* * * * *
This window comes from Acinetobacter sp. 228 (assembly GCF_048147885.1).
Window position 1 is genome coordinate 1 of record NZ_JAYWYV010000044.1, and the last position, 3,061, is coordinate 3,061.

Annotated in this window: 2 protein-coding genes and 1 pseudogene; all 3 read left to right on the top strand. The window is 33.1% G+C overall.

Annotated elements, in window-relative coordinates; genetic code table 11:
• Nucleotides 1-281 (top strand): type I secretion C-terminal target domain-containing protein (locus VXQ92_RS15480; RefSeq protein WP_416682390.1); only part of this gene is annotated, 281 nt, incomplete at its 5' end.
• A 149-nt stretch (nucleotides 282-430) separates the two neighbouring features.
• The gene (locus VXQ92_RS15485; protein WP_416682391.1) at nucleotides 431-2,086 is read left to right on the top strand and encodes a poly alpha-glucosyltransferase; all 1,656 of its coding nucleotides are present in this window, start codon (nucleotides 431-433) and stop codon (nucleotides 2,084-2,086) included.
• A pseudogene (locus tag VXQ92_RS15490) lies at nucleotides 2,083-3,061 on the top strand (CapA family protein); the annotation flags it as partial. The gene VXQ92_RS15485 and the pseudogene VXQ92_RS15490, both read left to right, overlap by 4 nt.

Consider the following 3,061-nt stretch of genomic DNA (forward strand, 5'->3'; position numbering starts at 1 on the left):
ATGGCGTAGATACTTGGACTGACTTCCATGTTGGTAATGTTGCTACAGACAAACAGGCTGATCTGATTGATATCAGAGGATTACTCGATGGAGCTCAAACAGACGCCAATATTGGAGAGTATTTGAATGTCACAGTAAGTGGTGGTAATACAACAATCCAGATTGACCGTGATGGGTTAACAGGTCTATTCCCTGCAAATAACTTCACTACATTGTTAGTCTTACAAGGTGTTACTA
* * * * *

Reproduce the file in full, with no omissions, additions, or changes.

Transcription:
This window comes from Acinetobacter sp. 228 (assembly GCF_048147885.1).
Window position 1 is genome coordinate 1 of record NZ_JAYWYV010000044.1, and the last position, 3,061, is coordinate 3,061.

Annotated in this window: 2 protein-coding genes and 1 pseudogene; all 3 read left to right on the top strand. The window is 33.1% G+C overall.

Annotated elements, in window-relative coordinates; genetic code table 11:
• Nucleotides 1-281 (top strand): type I secretion C-terminal target domain-containing protein (locus VXQ92_RS15480; RefSeq protein WP_416682390.1); only part of this gene is annotated, 281 nt, incomplete at its 5' end.
• A 149-nt stretch (nucleotides 282-430) separates the two neighbouring features.
• The gene (locus VXQ92_RS15485; protein WP_416682391.1) at nucleotides 431-2,086 is read left to right on the top strand and encodes a poly alpha-glucosyltransferase; all 1,656 of its coding nucleotides are present in this window, start codon (nucleotides 431-433) and stop codon (nucleotides 2,084-2,086) included.
• A pseudogene (locus tag VXQ92_RS15490) lies at nucleotides 2,083-3,061 on the top strand (CapA family protein); the annotation flags it as partial. The gene VXQ92_RS15485 and the pseudogene VXQ92_RS15490, both read left to right, overlap by 4 nt.

Consider the following 3,061-nt stretch of genomic DNA (forward strand, 5'->3'; position numbering starts at 1 on the left):
ATGGCGTAGATACTTGGACTGACTTCCATGTTGGTAATGTTGCTACAGACAAACAGGCTGATCTGATTGATATCAGAGGATTACTCGATGGAGCTCAAACAGACGCCAATATTGGAGAGTATTTGAATGTCACAGTAAGTGGTGGTAATACAACAATCCAGATTGACCGTGATGGGTTAACAGGTCTATTCCCTGCAAATAACTTCACTACATTGTTAGTCTTACAAGGTGTTACTA